...and what remains
is the precious life
we used and still
want to live

No more, no less


The Concept: Around the common and familiar building blocks lifestyles are built from a social approach. Look at day to day life and create conditions for the residents so that they are challenged by recognizable incentives to remain active in daily, precious life. In the nursing home groups residents with shared interests and backgrounds live together in a lifestyle-group. The design and decoration of the homes and surroundings is tailored to the lifestyles.
  • De Hogeweyk, Amsterdam, Weesp – NL (2009)

    This residential area consists of 160 residents. They live with each other in lifestyle groups, with a maximum of seven people per group. They share similar interests and backgrounds. The decor, design and direct environment of the dwellings are adapted to suit each separate lifestyle. Lifestyles consist of recognizable and everyday elements. When it comes to their own daily life, residents experience so many recognizable stimuli that they are challenged to continue participating in that lifestyle.

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  • Dementia Village, Rome – Italy (2016)

    DVA is currently developing the first Alzheimer Village in Italy for 100 residents. At the end of 2015 there will be more information on our site.

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For those who have forgotten who they are. For those who no longer count time. For those to whom love and care is all that matters. Dementia Village Advisors creates custom living environments for elderly people with dementia. No big anonymous buildings, but instead manageable and pleasant residential areas. Where it is comfortable for everyone to live. Where residents feel safe at home. Where they enjoy living out their final days, connected with family, caregivers and healthcare providers. Where they can enjoy the precious life they were used to and still want to lead.
  • Frank van Dillen (1962)

    Management - Architect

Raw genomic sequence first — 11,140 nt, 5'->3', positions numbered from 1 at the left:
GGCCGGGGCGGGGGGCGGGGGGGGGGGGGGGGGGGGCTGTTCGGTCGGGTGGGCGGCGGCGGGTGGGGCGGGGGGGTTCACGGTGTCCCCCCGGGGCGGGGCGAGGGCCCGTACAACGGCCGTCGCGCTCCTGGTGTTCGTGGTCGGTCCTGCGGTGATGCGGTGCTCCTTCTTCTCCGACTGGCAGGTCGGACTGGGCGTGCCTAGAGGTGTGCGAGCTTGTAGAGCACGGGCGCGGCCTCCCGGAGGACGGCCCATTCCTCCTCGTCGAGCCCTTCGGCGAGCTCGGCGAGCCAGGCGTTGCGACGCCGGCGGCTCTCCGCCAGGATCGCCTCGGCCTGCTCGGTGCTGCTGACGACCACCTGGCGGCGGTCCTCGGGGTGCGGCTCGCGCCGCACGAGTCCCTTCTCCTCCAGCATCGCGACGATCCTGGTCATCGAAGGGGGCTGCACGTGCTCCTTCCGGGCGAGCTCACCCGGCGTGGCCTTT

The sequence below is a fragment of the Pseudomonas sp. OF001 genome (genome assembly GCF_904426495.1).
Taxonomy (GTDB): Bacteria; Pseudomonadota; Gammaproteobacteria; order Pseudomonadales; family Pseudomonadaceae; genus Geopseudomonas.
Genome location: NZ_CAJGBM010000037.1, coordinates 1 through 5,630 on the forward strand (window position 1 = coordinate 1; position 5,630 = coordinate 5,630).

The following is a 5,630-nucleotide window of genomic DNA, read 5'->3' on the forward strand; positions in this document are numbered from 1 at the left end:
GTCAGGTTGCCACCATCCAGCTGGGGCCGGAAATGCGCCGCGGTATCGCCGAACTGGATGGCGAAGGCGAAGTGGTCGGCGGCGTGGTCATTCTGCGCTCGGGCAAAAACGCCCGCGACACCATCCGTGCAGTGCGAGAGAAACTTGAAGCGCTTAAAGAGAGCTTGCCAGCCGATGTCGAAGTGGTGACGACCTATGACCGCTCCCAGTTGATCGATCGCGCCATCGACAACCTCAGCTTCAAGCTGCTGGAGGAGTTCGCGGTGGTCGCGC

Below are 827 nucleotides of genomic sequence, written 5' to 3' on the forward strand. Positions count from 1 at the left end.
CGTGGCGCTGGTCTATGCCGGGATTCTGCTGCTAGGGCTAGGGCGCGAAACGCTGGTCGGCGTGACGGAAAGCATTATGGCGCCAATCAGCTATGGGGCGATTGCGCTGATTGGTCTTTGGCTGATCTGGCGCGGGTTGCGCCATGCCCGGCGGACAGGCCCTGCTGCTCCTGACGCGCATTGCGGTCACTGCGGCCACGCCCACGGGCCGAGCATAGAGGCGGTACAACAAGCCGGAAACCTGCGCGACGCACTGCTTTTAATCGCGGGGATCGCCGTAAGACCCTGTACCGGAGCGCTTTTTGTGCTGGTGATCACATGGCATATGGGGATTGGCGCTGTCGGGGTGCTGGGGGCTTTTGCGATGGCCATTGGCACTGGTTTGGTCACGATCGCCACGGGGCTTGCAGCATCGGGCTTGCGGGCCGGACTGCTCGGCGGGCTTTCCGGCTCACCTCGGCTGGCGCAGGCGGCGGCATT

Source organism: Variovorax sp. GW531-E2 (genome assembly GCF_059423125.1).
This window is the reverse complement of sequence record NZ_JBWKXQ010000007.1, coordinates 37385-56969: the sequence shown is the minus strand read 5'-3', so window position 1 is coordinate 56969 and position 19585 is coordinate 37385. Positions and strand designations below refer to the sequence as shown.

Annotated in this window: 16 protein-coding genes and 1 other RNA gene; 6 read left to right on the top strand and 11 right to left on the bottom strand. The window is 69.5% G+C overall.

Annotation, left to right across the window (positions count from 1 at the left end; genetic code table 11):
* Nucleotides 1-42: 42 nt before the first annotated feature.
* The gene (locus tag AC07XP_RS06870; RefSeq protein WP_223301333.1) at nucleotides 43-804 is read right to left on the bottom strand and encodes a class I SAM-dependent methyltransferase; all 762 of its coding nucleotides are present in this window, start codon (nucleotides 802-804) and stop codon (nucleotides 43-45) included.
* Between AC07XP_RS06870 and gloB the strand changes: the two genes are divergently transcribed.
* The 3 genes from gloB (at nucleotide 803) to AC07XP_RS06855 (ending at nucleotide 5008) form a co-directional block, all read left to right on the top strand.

For his very first project in the care sector, Frank spent a week as an intern to learn all about the industry from the inside. In fact, he still does this on a regular basis. Frank has a son who is deaf, so he knows from personal experience how important it is to organize care in a demand-driven manner and to challenge institutions in this regard.

    Frank graduated in 1992 as an architect from the Academy of Architecture in Tilburg. He is co-owner of Molenaar&Bol&VanDillen architects since 2001. In addition to his work, Frank is active as a board member in various social initiatives.

  • Michael Bol (1970)

    Management - Architect

    Michael’s unbridled efforts and inspiration come from the fact that his grandmother was diagnosed with Alzheimer’s and admitted to a nursing home a few years ago. This inspires him to not settle for standard solutions but instead to always strive for the very best.

    Michael studied at the Academy of Architecture in Tilburg. From 2001 he has worked as an architect and since 2008 as co-owner of Molenaar&Bol&VanDillen architects. In addition to his work, Michael is involved in social initiatives at a managerial level, especially in non-profit organizations dedicated to community building and organizing social crossovers.


For elderly people with dementia, the world is small. Great deeds no longer count. It’s the simple things that make life worth living: your own home, a safe place, and - if possible – doing what you feel like doing.

  • Our architecture aims to connect with the residents’ wishes. Their way of living is our starting point. The necessary features of the interior, the public spaces and the functions that are necessary from the outside are all designed to meet their needs.

  • This results in a familiar living environment for people with dementia and a higher quality of life.


People do not think in terms of buildings, interiors and landscapes. They see the complete picture and experience its quality accordingly.

  • Together with the client we create a design in which urban planning, architecture, engineering, interior design and landscape are all integrated, based on our vision of what we feel care for the demented elderly should be. As a result, we do not design buildings but an independent residential area.

  • Living together is essential here but always from a private, safe place. Like this, we create a pleasant home where residents can live as independently as possible, in consultation with their families, caregivers and health professionals.


Besides our technical skills, our knowledge consists of beliefs, ideals, values, schedules and mental orientations.

  • They are deeply engrained in our DNA and in our hearts. Our thoughts and actions are often guided by them without making them explicit.

  • This silent know-how constitutes part of the foundation of our Dementia Village projects.